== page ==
Store International The Osler Guide to Commercial Arbitration in Canada. A Practical Introduction to Domestic and Int'l Commercial Arbitration
The Osler Guide to Commercial Arbitration in Canada. A Practical Introduction to Domestic and International Commercial Arbitration by Babak Barin, Andrew D. Little, Randy Pepper

The Osler Guide to Commercial Arbitration in Canada. A Practical Introduction to Domestic and Int'l Commercial Arbitration

By Babak Barin, Andrew D. Little, Randy Pepper
Format
Softcover
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Overview
Osler is internationally known as one of Canada's leading corporate/commercial law firms. In this incomparable guide for practitioners, three experienced Osler lawyers¿one each in Ontario, Quebec, and Alberta--provide an easy-to-use practical overview of the law of domestic and international arbitrations in Canada. With lucid clarification of applicable legislation, both federal and provincial, and analysis of relevant case law, the Guide offers great assistance in the preparation, negotiation, process, and conclusion of arbitration agreements in Canada.

Among the topics covered arc the following:

  • important issues and key cases in all Canadian provinces and territories and under federal legislation;
  • practical reasons to use arbitration and what to consider in preparing arbitration agreements;
  • drafting arbitration clauses to manage risk;
  • protection of confidential information;
  • staying court proceedings in favour of arbitration; and
  • appealing and enforcing awards.

Emphasizing the major jurisdictions of Ontario, Quebec, Alberta, and British Columbia, the Guide will he of immeasurable value to in-house and external corporate counsel, litigation lawyers, international lawyers, and business people, as well as to students of dispute resolution.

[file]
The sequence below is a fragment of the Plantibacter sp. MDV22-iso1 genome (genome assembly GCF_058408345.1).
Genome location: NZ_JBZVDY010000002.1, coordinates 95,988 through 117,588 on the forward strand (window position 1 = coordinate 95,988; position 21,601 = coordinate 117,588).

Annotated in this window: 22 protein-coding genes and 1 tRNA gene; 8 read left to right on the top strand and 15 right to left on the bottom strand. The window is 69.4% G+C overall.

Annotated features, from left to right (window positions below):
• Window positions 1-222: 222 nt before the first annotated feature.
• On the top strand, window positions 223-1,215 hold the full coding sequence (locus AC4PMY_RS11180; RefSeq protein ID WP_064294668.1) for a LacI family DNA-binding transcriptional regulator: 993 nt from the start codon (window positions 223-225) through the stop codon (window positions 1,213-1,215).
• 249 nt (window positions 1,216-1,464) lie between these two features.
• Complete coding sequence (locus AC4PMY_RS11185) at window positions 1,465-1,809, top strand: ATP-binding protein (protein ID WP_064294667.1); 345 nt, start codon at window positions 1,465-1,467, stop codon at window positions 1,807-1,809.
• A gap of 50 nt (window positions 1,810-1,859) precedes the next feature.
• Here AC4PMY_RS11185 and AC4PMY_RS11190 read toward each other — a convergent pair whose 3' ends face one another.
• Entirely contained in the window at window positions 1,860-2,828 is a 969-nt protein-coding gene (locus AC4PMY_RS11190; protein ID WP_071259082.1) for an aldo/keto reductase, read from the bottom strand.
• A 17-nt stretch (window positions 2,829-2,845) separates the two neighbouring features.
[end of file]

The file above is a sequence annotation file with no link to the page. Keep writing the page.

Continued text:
Publish Date 02/28/2006
Product Line Kluwer Law International
ISBN 9789041124289
SKU 10058362-0001
Table of Contents

Foreword I. Introduction II. What is Arbitration? A. Arbitration versus Expert Determination B. Arbitration versus Mediation (or Conciliation) C. Arbitration versus Other Forms of ADR D. Types of Arbitration III. Why Choose Arbitration? IV. The Arbitration Landscape in Canada A. Canadian Arbitration Legislation and the UNCITRALModel Law B. Domestic and International Arbitration C. “Commercial” Arbitration D. Ad hoc or Institutional Arbitration E. Arbitration Rules F. Jurisdiction of the Arbitral Tribunal V. The Arbitration Agreement A. The Agreement B. Terms of Reference C. Arbitrability: What Kind of Dispute May Be Arbitrated? D. Legislative Limits on Arbitration E. Issues to Address in an Arbitration Agreement VI. Commencing an Arbitration A. Technical Requirements to Commence an Arbitration B. Appointment and Composition of the Arbitral Tribunal VII. Enforcing an Agreement to Arbitrate A. Stays and Referrals to Arbitration of Court Proceedings B. Stays of Arbitration Proceedings Pending Court C. “Anti-Suit” Injunctions VIII. Obtaining a Remedy before the Arbitration Hearing A. Interim Measures or Relief from the Courts B. Interim Measures or Relief from an Arbitral Tribunal C. Injunctions Maintaining the Status Quo or Requiring Continued Performance Pending the Hearing D. Joining and Consolidating Two or More Arbitrations IX. Conduct of the Arbitration A. In General B. Exchange of Pleadings C. Discovery of Documents and Oral Examinations for Discovery D. Expert Evidence E. The Hearing F. Applications Related to the Arbitration Hearing X. The Arbitral Award A. Requirements of an Arbitral Award B. Reasons for the Award C. Settlement and Consent Awards D. Default Awards E. Partial and Interim Awards F. Extension of Time for Rendering Awards G. Correction and Interpretation of Awards XI. Appealing, Setting Aside and Enforcing Arbitral Awards A. Appealing a Canadian Arbitral Award B. Setting Aside an Arbitral Award (Declaration of Invalidity) C. Enforcing a Canadian Arbitral Award D. Enforcing a Foreign Arbitral Award in
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